Species with a chemical defence (but not a chemical offence) live longer

Dendrobatid frogs are the classic “aposematic” species: they advertise their toxins with bright colours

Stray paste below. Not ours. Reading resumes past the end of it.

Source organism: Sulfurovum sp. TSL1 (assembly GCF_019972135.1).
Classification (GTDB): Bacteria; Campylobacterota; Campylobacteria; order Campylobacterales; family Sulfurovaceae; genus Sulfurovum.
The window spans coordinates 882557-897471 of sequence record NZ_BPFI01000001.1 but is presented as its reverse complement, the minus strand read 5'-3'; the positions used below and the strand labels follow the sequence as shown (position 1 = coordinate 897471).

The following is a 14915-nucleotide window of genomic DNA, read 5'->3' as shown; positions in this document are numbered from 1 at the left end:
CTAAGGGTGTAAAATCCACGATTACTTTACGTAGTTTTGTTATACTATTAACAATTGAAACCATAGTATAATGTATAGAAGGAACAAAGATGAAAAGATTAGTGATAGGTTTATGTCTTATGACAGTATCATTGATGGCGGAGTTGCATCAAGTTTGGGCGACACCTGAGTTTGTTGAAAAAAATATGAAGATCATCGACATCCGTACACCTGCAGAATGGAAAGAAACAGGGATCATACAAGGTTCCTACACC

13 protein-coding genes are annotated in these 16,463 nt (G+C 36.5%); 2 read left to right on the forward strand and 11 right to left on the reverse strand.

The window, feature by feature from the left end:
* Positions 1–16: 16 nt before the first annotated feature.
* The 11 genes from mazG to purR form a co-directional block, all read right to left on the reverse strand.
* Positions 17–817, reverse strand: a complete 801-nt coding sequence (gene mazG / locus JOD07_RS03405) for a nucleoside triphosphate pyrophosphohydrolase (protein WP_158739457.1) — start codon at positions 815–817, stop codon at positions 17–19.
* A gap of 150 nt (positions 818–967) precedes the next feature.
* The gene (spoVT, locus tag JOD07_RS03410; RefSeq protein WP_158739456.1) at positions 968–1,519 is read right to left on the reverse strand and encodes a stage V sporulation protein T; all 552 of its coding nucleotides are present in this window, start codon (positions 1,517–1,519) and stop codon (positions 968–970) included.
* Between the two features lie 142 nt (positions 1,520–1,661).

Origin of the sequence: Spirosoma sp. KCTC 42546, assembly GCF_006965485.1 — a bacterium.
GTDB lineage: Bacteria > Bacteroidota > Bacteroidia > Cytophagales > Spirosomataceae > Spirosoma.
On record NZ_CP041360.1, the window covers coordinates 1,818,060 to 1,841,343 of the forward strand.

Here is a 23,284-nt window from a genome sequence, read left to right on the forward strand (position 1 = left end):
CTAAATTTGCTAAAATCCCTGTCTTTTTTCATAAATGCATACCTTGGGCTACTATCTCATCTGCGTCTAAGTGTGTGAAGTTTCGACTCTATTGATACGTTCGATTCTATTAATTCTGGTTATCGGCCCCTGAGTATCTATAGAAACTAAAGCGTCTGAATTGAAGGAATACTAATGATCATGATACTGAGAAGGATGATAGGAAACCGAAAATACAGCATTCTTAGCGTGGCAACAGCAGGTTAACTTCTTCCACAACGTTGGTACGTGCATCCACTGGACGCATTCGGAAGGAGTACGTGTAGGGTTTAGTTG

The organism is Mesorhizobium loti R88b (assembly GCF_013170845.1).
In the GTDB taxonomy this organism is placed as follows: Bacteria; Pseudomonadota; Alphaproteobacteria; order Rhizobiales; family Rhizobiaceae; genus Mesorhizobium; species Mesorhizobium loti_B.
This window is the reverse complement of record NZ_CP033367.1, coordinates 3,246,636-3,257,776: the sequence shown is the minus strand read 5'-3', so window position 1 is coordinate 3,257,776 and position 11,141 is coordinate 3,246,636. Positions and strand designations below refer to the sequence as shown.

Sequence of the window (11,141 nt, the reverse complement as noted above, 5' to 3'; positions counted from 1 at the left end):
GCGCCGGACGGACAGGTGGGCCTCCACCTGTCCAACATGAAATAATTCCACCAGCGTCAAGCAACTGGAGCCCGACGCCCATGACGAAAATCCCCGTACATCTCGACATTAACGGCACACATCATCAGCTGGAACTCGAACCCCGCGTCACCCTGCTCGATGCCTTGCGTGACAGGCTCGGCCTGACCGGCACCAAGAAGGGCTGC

I wanted to spend a post talking about a new paper that was published recently (3 May 2013) with some colleagues from Carleton University.  It is easy to see the value of tasting bad: predators try to eat you, feel sick, then leave you alone.  Even better if you have bright colours or a strong smell (called “aposematic signals”) to go along with it – that way predators can learn to avoid your colours without having to taste you a second time.  In fact, they don’t have to taste you at all if other animals of your species also have the bad taste and the bright colours.  In theory, this chemical defence should reduce deaths due to predation which means that the prey live longer.Read More »

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